100 Posts!

Yesterday’s post on Plumpy’nut marked 100 posts here on Eat With Joy. I thought of doing some version of the ‘100 things about whatever’ meme, but I think I’m too lazy and/or busy for that.

Besides, I thought it might be more fun to highlight the top 10 posts from Eat With Joy‘s brief Internet life. And so without further ado…

(Click on each title to read the full post; italicized text represents excerpts)

#10 Film Review: “The Help” and the Supper of the Lamb

“Living the gospel acknowledges our shared humanity and need for reconciliation with God and with each other. When we sit to eat together, we acknowledge our physical needs and that shared humanity (we all eat; we all excrete) while tasting just a bit of God’s graciousness. The Help reminds me again just how countercultural that Supper of the Lamb really is…”

#9 Fake Gluten-Free Girl

“Can food preferences–not just gluten-free, not just Paleo–be a way of couching disordered eating in more socially acceptable forms?”

#8 Should Healthy Living be a Spiritual Discipline?

“We DON’T need “spiritual” reasons to pursue a “healthy” diet.

We DO need a new food culture, and there’s plenty of wisdom–in the Bible and elsewhere–that’s ready to help us shape one.”

#7 Breastfeeding and Justice

“Our ability to make choices about parenting styles is a direct result of our relative economic security and privilege. But that doesn’t mean that this ability is trivial or unimportant in light of extreme suffering. In fact, I think that how we choose to live–including how we spend our money and our time (and eating’s a big part of that)–is organically connected to suffering and justice both here and elsewhere. It’s also connected to how we view ourselves in relationship to the Creator and the rest of creation.

#6 I’m 30! (30 things about a 30 year old on the 30th)

“3. Once, when I lived in Brooklyn, our house was broken into and our VCR was stolen, with my Winnie-the-Pooh tape inside. This was extremely distressing.

4. Another time, when I lived in Middle Village, our apartment was broken into and I could hear our German landlord, who lived downstairs, screaming, “I have a knife! I’m going to kill you!” Even more distressing.

#5 Am I too thin to say “accept your body”?

“…all the ads for weight loss products and programs and gym memberships and everything else. They always carry with them the promise (the lie) that YOU YOU YOU can change your body–that it’s raw material for shaping any way you desire–if only you’ll buy this, do that, have enough control, pray enough, or whatever.

#4 Injustice of Biblical Proportions

“Alabama’s new immigration law makes it a crime to appear in public without proof of your immigration status, and requires law enforcement officers to stop anyone who “appears illegal.” If you don’t have proof of legal residency when you go to pay your utility bill, they can cut off the water to your house.

#3 Revolutionary Joy…and Basil

“Finding joy in basil grown from seed returns me to a place of joyful creativity that’s not (I imagine) unlike the Creator’s joy. It reassures me that even black specks of nothing can turn into something beautiful and delicious, something that brings three generations to the table and gives them delight.”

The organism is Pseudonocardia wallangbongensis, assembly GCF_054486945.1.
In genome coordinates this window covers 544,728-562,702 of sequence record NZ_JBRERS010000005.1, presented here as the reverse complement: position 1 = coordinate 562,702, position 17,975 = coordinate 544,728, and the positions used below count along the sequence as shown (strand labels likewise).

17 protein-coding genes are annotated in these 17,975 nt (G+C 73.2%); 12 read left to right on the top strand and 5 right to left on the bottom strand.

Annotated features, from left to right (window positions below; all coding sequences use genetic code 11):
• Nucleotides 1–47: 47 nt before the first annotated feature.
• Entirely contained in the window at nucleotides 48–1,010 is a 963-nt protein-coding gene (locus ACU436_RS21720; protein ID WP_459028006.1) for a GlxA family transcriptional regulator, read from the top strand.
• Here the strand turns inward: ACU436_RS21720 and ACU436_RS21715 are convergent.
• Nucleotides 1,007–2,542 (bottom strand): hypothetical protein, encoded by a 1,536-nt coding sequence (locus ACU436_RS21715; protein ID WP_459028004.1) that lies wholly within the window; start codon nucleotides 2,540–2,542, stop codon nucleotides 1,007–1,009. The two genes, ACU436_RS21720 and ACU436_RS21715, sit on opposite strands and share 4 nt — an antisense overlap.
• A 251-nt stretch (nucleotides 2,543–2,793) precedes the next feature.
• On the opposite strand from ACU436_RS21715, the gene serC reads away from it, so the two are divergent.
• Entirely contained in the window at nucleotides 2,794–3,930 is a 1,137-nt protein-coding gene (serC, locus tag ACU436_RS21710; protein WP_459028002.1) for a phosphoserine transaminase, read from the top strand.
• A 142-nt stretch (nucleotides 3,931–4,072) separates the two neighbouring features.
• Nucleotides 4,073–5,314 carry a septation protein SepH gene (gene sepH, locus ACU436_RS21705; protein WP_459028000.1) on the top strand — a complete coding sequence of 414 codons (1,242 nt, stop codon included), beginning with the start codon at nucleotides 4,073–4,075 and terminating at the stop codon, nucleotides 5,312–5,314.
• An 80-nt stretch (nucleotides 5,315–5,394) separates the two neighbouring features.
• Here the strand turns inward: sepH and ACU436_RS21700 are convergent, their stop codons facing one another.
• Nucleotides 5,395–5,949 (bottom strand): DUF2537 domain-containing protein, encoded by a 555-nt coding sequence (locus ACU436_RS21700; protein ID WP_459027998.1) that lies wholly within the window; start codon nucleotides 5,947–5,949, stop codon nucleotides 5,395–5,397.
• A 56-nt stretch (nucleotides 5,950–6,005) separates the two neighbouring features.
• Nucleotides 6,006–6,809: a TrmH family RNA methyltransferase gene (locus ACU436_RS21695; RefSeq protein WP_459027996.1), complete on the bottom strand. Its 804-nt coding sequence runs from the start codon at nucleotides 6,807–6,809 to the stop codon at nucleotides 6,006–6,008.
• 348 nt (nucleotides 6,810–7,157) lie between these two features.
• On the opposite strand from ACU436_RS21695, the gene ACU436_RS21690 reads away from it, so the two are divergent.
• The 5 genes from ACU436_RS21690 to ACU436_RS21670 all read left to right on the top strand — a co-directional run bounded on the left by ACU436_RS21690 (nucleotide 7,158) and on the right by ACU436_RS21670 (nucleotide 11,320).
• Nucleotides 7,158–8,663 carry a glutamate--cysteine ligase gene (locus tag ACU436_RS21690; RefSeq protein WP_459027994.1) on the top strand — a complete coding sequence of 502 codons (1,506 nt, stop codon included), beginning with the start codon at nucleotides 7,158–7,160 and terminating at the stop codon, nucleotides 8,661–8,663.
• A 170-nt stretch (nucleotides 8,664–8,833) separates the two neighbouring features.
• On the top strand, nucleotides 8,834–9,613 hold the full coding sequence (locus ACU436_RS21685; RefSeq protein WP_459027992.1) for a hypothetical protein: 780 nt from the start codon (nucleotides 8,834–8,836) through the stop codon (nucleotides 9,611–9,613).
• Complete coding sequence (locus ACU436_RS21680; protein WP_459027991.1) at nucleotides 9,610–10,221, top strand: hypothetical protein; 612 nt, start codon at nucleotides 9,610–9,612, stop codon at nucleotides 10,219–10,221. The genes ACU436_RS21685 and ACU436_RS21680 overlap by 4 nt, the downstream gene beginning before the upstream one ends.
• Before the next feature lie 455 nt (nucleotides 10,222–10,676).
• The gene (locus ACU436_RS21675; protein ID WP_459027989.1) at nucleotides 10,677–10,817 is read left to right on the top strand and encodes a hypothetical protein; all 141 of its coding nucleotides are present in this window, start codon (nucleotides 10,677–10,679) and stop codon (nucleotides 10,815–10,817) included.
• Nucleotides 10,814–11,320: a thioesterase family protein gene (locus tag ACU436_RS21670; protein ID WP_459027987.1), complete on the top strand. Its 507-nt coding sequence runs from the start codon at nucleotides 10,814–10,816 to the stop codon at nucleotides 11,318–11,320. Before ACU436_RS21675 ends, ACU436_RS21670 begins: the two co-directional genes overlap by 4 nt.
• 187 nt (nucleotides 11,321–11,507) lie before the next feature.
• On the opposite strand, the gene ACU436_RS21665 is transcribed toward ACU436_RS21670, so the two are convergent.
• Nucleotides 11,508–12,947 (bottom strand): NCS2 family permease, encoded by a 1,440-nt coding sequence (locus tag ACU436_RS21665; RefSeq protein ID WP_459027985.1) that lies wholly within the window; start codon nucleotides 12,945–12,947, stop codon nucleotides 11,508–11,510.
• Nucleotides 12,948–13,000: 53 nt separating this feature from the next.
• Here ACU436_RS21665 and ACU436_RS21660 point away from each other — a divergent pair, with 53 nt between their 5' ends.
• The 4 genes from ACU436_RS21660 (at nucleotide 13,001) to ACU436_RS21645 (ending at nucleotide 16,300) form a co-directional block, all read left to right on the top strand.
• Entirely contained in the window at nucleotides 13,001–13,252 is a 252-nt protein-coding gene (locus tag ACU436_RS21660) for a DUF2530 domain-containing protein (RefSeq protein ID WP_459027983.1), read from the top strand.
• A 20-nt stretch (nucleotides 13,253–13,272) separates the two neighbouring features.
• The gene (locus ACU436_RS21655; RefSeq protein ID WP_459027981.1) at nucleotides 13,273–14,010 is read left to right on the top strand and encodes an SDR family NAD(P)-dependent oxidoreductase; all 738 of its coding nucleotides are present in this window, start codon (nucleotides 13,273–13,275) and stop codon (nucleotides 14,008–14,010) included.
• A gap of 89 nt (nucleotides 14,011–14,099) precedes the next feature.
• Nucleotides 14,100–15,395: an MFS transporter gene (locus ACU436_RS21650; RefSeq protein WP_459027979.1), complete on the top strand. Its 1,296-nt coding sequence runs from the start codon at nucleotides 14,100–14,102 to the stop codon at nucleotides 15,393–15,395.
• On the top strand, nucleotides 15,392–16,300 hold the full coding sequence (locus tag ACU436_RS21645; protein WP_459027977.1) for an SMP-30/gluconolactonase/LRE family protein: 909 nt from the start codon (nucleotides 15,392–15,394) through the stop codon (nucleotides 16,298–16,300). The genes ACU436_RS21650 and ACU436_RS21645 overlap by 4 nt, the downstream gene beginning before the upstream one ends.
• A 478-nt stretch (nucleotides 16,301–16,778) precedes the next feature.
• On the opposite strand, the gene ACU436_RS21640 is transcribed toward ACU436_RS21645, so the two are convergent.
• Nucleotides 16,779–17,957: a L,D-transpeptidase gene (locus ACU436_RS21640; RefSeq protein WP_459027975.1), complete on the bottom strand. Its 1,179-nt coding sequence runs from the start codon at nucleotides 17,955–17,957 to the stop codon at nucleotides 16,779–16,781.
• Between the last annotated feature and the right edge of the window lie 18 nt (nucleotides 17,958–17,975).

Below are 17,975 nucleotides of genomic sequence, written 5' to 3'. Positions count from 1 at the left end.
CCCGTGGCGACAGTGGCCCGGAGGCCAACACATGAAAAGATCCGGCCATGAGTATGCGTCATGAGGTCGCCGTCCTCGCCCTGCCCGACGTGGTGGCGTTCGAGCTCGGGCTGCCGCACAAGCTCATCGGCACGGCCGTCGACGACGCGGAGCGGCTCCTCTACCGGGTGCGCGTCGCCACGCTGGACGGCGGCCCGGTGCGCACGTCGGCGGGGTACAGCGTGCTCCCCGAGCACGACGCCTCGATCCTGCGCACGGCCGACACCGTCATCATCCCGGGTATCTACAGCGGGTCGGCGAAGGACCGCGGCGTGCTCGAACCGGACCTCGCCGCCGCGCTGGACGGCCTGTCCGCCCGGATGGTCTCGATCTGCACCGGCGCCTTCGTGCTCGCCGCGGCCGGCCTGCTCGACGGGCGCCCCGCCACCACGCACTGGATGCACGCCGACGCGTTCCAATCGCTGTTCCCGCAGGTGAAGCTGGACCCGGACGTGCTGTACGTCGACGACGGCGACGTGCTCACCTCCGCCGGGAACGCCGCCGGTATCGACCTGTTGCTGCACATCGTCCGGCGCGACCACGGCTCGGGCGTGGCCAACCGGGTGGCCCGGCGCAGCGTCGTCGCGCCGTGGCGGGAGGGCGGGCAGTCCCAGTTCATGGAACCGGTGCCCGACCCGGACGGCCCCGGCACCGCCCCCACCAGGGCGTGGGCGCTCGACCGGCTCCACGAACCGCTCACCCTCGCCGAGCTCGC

#2 White Collar’s Woman Problem

Gina Dalfonzo’s Guest Post:

“White Collar is showing an unhealthy obsession with the current Hollywood ideal of the skin-and-bones woman. And it’s especially saddening because White Collar is so strong a show in other ways—my friend Kim Moreland writes here about how well it handles themes like justice, order, and goodness —that slick Hollywood trappings, such as anorexic-looking women, stick out like the proverbial sore thumb.”

and the #1 post?

My Audrey Hepburn Problem

“…although I admired Audrey’s humanitarian legacy and reputed grace and kindness, I was most inspired by her thinness. In the days of my Audrey obsession, her brilliant film performances were less important than the visibility of her long, lovely bones in her various stunning Givenchy and Edith Head designs.

Do YOU have a favorite post–or a topic you’d like to see more posts about? Leave a comment!

Plumpy-Nut: the paste that fights starvation?

Have you heard of Plumpy’nut?

It’s a brownish goo made from peanut paste, vegetable oil, powdered milk, powdered sugar, vitamins, and minerals known as a Ready-to-use therapeutic food (RUTF). A month of Plumpy’nut can bring back from the brink of death to starvation to a place of stability and health. It’s saving lives in Somalia as we speak.

One of the things that makes Plumpy’nut so highly effective is the fact that it can be administered at home with no preparation or special equipment. Whereas famine relief efforts have typically involved fortified milk, that milk had to be given at feeding stations (where patients had to reside) and was subject to the risk of contamination.

Plumpy’nut, on the other hand, can be eaten anywhere, right from the packet, and contains the nutritional equivalent of a meal at 500 calories to a mere 92 grams–a density that is a major advantage to the tiny, wizened stomachs of children who’ve endured starvation.

A child can even feed Plumpy’nut to herself:Obviously, Plumpy’nut is not a long-term solution to the world’s food problems, but it’s a darn good stopgap when you consider that, according to the UN, a child dies from hunger every five seconds–more than the combined number that die from AIDS + TB + malaria. It costs $1 to feed 1 child 1 days’ supply of Plumpy’nut.

When famines are so far away; when they seem to happen so frequently; when their causes are complicated and enmeshed in political messes, it sometimes feels easier to put them out of our minds altogether–what can we really do, anyway?

We could create the next best RUTF.

We could donate some Plumpy’nut (or equivalent)

And we could pray for eyes that see and love these children as much as God does.